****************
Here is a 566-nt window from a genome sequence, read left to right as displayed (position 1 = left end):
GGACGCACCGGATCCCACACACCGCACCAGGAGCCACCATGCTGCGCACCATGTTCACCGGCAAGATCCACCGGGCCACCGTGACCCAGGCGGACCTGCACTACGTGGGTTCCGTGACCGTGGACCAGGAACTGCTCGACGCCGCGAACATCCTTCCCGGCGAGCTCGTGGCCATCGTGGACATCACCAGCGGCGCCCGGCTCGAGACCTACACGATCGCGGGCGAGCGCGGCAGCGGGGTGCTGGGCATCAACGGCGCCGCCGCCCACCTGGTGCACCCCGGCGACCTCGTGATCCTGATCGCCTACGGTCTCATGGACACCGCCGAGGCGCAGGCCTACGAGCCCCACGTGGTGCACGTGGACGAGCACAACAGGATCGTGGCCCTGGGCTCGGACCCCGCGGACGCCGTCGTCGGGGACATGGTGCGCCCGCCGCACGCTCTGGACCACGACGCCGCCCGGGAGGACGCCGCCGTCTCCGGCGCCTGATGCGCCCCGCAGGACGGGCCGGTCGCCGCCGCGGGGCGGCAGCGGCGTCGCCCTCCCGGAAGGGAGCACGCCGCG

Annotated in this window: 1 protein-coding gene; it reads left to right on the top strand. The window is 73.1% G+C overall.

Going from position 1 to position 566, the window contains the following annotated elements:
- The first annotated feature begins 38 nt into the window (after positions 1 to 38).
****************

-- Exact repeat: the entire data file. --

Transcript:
Here is a 566-nt window from a genome sequence, read left to right as displayed (position 1 = left end):
GGACGCACCGGATCCCACACACCGCACCAGGAGCCACCATGCTGCGCACCATGTTCACCGGCAAGATCCACCGGGCCACCGTGACCCAGGCGGACCTGCACTACGTGGGTTCCGTGACCGTGGACCAGGAACTGCTCGACGCCGCGAACATCCTTCCCGGCGAGCTCGTGGCCATCGTGGACATCACCAGCGGCGCCCGGCTCGAGACCTACACGATCGCGGGCGAGCGCGGCAGCGGGGTGCTGGGCATCAACGGCGCCGCCGCCCACCTGGTGCACCCCGGCGACCTCGTGATCCTGATCGCCTACGGTCTCATGGACACCGCCGAGGCGCAGGCCTACGAGCCCCACGTGGTGCACGTGGACGAGCACAACAGGATCGTGGCCCTGGGCTCGGACCCCGCGGACGCCGTCGTCGGGGACATGGTGCGCCCGCCGCACGCTCTGGACCACGACGCCGCCCGGGAGGACGCCGCCGTCTCCGGCGCCTGATGCGCCCCGCAGGACGGGCCGGTCGCCGCCGCGGGGCGGCAGCGGCGTCGCCCTCCCGGAAGGGAGCACGCCGCG

Annotated in this window: 1 protein-coding gene; it reads left to right on the top strand. The window is 73.1% G+C overall.

Going from position 1 to position 566, the window contains the following annotated elements:
- The first annotated feature begins 38 nt into the window (after positions 1 to 38).